Drug-Mania Lacks Support

Researchers find that commonly prescribed antipsychotic drugs lack evidence of efficacy

January 8, 2011 / Author:  / Reviewed by: Joseph V. Madia, MD

Rate This Article

3.65

(dailyRx News) As prescriptions for antipsychotic drugs become increasingly common, concerns about their effectiveness are also on the rise.

According to a new study in the journal Pharmacoepidemiology and Drug Safety, there exists limited compelling evidence that atypical antipsychotic medications actually help patients.

Atypical antipsychotic medications, which were originally approved by the U.S. government to treat schizophrenia, are used today to treat a variety of mental health conditions, including autism, bipolar disorder, depression, delirium, dementia, and personality disorders. In 2008, these drugs composed almost 5 percent of all US pharmaceutical spending - more than $10 billion in drug costs.

In light of these staggering numbers, researchers from the Stanford University School of Medicine and University of Chicago set out to see if these popular antipsychotics actually worked. They analyzed data from physicians' surveys that detailed the types of conditions that doctors treated and the drugs they prescribed. After determining which drugs were being used for which conditions, the researchers evaluated the effectiveness of those drugs that were being used for conditions not approved by the FDA, known as "Off Label" use.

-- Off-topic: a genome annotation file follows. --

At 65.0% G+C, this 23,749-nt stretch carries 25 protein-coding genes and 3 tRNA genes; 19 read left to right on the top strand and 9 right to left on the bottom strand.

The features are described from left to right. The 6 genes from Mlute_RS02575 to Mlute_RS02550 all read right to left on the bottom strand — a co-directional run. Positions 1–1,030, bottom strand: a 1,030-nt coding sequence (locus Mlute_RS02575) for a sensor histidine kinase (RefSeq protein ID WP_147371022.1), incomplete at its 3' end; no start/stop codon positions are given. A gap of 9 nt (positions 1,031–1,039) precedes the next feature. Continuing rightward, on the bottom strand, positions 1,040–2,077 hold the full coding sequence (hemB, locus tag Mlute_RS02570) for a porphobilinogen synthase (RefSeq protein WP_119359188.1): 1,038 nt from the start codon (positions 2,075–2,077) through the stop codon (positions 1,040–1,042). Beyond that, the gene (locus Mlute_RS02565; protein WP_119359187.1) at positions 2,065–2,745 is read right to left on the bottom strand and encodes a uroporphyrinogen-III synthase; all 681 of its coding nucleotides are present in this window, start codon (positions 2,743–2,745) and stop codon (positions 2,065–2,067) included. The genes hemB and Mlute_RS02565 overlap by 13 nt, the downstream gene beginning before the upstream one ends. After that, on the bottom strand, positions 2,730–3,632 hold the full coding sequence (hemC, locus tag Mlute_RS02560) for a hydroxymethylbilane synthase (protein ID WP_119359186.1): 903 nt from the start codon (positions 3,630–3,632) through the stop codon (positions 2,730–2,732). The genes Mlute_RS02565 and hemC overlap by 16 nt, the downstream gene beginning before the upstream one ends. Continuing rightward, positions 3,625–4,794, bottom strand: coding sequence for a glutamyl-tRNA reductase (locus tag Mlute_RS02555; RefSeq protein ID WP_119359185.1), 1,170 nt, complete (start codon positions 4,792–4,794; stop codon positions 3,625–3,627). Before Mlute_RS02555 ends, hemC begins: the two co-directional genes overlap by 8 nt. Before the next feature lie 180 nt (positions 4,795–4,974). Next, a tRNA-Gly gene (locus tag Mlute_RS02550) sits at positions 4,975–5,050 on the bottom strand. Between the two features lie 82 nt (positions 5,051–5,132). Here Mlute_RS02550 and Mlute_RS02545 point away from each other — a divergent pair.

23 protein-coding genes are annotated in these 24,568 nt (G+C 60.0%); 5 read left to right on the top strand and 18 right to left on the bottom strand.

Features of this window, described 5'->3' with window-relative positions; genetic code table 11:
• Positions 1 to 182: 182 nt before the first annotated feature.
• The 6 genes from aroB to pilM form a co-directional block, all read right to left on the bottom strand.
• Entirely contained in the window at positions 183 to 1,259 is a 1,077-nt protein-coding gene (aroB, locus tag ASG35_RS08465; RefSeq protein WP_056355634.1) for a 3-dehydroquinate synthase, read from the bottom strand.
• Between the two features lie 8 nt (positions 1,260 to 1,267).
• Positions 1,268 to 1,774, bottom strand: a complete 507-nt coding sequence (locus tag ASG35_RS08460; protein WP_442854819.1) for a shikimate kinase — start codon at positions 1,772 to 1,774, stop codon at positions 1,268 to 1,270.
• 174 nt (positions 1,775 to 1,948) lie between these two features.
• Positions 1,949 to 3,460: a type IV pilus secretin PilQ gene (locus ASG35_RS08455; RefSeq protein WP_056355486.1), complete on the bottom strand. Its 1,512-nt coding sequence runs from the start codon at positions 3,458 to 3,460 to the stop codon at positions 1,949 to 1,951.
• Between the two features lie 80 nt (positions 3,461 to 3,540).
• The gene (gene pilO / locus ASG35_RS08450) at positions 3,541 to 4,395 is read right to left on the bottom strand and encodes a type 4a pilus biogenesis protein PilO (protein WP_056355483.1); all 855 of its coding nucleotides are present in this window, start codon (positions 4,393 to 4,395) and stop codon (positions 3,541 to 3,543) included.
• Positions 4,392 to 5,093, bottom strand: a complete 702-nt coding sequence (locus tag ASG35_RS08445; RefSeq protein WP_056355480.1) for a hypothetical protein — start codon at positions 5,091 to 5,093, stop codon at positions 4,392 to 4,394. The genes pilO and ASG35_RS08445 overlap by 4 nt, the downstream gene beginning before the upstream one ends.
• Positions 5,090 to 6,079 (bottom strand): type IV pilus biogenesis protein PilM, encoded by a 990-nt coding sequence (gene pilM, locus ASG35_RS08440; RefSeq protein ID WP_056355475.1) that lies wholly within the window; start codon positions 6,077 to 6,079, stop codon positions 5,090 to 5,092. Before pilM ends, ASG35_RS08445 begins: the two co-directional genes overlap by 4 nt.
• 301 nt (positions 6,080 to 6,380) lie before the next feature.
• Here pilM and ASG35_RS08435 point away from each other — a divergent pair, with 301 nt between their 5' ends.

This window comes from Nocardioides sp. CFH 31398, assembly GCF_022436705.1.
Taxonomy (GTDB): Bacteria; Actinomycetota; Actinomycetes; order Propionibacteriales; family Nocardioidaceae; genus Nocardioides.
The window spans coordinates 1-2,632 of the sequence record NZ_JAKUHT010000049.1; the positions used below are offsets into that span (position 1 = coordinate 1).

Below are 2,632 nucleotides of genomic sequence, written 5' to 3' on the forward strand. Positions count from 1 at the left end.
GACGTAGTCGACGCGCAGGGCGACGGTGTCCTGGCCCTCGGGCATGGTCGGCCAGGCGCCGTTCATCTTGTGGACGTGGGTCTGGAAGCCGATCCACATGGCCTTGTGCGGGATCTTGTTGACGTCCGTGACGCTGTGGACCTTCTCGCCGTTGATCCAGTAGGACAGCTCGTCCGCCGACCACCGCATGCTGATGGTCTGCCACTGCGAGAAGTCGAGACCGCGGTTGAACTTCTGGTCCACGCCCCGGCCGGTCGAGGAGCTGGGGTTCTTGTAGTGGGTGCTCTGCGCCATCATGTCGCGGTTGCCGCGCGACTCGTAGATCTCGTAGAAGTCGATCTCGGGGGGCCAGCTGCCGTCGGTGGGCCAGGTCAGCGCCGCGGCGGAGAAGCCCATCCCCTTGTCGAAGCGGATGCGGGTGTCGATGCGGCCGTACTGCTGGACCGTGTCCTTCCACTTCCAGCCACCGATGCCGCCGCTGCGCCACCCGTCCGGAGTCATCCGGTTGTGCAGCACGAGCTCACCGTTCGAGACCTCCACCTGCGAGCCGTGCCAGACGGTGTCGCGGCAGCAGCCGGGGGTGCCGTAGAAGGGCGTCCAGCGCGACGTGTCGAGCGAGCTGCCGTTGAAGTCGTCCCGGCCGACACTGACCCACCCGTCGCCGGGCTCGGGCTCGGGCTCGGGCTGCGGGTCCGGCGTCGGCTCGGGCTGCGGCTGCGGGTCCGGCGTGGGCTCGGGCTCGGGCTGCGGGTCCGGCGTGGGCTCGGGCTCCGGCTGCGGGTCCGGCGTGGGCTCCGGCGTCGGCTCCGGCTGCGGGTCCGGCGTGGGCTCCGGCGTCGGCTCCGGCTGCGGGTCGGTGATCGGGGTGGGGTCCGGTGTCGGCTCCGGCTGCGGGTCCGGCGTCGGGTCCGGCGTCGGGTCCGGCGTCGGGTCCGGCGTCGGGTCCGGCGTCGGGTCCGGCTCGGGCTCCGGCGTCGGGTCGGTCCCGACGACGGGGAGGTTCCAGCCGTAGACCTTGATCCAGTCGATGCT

Using Drugdex, an index of drug efficacy ratings, the researchers found that prescriptions for antipsychotics increased by 10.5 million between 1995 and 2008 (from 6.2 million to 16.7 million). Shockingly, by 2008 less than half of those prescriptions had compelling evidence to show their effectiveness.

It is likely that that growing number of prescriptions for antipsychotics is the success of marketing strategies and cultural inclinations, says Randal Stafford, M.D., Ph.D., associate professor of medicine at the Stanford Prevention Research Center and senior author of the study. At times, says Stafford, physicians tend to prescribe the most novel treatments even when they lack evidence. He recommends that physicians put more thought into the types of prescriptions they are writing for their patients. He adds that more research and feedback might help physicians make more informed decisions.